ID: ISI_PRIV_STATISTICS
      Read Only: True


This user is the one we will use in the setup of the Isilon Data Insights connector. You only need this one instance of the connector as it will update the InfluxDB database and other users will only need Grafana logins, which can be setup separately.

 

 

Upgrading Grafana

 

Grafana 2.6 is installed by default when you deploy HDP 2.5, so we will have to replace it with a current Grafana .  We are going to do this on the node where we have the Ambari Metrics Collector Installed.  it should be noted that it's not really required you could install it as a standalone server and run two Grafana instances.  But that's too confusing for me so I'm going the upgrade route.  If you notice we did not remove the Grafana that was installed with HDP... feel free to explore this yourself, but I am always wary of messing with the distro *too* much. But this Grafana server should start ahead of the one installed with HDP.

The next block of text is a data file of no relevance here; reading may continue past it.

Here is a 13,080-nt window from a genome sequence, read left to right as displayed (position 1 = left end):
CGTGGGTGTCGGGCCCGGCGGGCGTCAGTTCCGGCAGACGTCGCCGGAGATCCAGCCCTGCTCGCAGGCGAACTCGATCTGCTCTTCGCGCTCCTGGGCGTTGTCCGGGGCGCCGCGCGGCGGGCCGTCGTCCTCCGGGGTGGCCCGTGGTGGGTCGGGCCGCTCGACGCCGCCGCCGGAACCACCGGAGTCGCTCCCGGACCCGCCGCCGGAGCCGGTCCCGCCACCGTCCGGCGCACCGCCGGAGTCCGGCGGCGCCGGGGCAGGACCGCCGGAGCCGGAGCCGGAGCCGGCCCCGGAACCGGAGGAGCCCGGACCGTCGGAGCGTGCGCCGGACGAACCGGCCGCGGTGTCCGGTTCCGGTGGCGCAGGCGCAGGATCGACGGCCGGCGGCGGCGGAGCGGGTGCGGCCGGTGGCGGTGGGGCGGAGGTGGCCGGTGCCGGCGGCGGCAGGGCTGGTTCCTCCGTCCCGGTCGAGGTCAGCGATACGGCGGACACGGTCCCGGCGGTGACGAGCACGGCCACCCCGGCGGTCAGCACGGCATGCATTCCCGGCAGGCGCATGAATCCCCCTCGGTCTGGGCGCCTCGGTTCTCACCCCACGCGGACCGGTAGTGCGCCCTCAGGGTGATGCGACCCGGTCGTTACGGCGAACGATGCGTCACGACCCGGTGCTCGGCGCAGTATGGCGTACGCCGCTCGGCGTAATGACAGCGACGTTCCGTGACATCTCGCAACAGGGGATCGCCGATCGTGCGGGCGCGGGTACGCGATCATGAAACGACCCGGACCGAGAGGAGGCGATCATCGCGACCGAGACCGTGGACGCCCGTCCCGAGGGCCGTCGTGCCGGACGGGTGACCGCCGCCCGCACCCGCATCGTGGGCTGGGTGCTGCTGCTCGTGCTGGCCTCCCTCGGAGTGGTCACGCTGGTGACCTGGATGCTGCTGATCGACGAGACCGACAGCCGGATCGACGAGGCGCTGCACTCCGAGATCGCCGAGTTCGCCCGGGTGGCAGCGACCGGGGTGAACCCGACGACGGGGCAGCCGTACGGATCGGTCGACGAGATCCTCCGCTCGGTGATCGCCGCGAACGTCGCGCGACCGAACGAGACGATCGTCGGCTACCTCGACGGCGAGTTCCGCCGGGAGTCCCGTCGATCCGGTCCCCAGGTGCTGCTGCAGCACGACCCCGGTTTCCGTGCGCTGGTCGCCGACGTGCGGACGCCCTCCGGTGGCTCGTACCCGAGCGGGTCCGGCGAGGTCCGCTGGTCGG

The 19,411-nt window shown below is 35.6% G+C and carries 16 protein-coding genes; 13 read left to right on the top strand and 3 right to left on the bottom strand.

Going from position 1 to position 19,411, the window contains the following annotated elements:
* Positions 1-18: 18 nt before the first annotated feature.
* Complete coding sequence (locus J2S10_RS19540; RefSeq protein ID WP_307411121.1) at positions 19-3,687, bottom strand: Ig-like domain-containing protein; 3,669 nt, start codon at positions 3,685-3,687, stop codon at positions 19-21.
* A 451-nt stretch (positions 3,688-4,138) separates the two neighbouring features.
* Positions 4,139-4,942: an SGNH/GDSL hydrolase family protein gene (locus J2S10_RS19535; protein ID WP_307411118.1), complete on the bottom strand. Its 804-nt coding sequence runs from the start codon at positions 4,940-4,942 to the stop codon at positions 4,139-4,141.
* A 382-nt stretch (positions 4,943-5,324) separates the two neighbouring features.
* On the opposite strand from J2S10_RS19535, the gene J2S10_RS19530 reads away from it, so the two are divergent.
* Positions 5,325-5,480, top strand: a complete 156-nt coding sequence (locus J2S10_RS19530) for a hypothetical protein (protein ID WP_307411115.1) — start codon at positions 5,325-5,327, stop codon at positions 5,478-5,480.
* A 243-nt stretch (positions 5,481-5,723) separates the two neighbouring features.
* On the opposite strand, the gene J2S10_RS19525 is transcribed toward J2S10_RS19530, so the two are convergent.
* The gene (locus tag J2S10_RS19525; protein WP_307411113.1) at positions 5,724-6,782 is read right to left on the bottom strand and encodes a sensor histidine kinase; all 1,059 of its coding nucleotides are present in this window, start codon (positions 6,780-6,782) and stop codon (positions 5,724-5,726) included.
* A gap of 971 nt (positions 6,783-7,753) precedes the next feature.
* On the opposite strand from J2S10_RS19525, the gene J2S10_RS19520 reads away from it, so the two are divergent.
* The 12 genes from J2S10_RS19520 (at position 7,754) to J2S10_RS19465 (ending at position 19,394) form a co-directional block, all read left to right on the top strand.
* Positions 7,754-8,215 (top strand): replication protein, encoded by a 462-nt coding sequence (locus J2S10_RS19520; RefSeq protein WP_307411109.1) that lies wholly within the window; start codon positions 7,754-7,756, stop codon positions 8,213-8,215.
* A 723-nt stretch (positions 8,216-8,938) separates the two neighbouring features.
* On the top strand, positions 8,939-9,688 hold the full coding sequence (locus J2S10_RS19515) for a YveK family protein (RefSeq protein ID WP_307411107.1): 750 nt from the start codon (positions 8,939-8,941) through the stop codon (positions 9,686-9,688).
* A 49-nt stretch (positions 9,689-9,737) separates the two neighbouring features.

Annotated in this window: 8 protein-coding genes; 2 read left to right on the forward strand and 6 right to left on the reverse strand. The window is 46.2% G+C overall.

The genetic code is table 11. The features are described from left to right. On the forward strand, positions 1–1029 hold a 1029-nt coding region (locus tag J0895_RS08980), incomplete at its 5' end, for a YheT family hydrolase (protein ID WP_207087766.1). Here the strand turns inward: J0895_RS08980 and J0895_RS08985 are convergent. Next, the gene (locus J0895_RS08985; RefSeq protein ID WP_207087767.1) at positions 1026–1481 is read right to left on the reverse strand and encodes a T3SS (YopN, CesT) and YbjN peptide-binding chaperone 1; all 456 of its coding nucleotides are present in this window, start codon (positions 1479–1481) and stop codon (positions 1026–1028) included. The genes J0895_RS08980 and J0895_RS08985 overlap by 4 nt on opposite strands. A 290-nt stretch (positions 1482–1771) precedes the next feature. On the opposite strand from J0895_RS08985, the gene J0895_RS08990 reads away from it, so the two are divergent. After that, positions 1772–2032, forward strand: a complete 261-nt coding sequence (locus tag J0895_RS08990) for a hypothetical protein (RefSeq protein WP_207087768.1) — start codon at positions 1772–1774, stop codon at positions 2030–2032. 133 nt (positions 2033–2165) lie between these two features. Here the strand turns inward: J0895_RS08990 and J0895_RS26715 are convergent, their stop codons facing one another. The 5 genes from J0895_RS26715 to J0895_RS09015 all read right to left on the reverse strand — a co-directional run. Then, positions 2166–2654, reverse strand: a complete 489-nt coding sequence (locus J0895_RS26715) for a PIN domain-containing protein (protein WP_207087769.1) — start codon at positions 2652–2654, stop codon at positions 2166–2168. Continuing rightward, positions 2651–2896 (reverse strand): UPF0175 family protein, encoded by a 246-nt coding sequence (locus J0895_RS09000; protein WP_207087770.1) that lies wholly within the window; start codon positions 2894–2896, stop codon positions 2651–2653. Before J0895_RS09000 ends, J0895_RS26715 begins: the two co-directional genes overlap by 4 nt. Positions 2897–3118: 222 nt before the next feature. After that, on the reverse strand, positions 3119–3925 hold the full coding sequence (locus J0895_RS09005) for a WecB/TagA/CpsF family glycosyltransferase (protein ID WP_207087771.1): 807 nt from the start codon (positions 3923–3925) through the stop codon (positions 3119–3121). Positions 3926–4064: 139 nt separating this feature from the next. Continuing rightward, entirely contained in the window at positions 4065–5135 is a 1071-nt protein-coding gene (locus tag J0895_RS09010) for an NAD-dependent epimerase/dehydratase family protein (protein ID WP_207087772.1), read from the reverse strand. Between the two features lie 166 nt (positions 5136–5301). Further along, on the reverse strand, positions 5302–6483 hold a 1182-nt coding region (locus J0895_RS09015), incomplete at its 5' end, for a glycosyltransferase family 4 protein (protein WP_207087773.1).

The easiest way to do it is to stop the Grafana service in Ambari and install the new Grafana RPM.  First check the local installation and make sure that you backup the config files etc... just in case this all goes south ;-)

 

[root@nr-hdp-c3 ambari-metrics-grafana]# pwd
/var/log/ambari-metrics-grafana
[root@nr-hdp-c3 ambari-metrics-grafana]# tail grafana.log     
  [1]: default.paths.logs=/var/log/ambari-metrics-grafana
Paths:
  home: /usr/lib/ambari-metrics-grafana
  data: /var/lib/ambari-metrics-grafana
  logs: /var/log/ambari-metrics-grafana

 


You might have to install a few other packages.

yum install initscripts fontconfig


The rpm can be obtained

wget https://s3-us-west-2.amazonaws.com/grafana-releases/release/grafana-4.3.2-1.x86_64.rpm

yum localinstall grafana-4.2.0-1.x86_64.rpm

 

/bin/systemctl daemon-reload
/bin/systemctl enable grafana-server.service

/bin/systemctl start grafana-server.service


Ambari Dashboards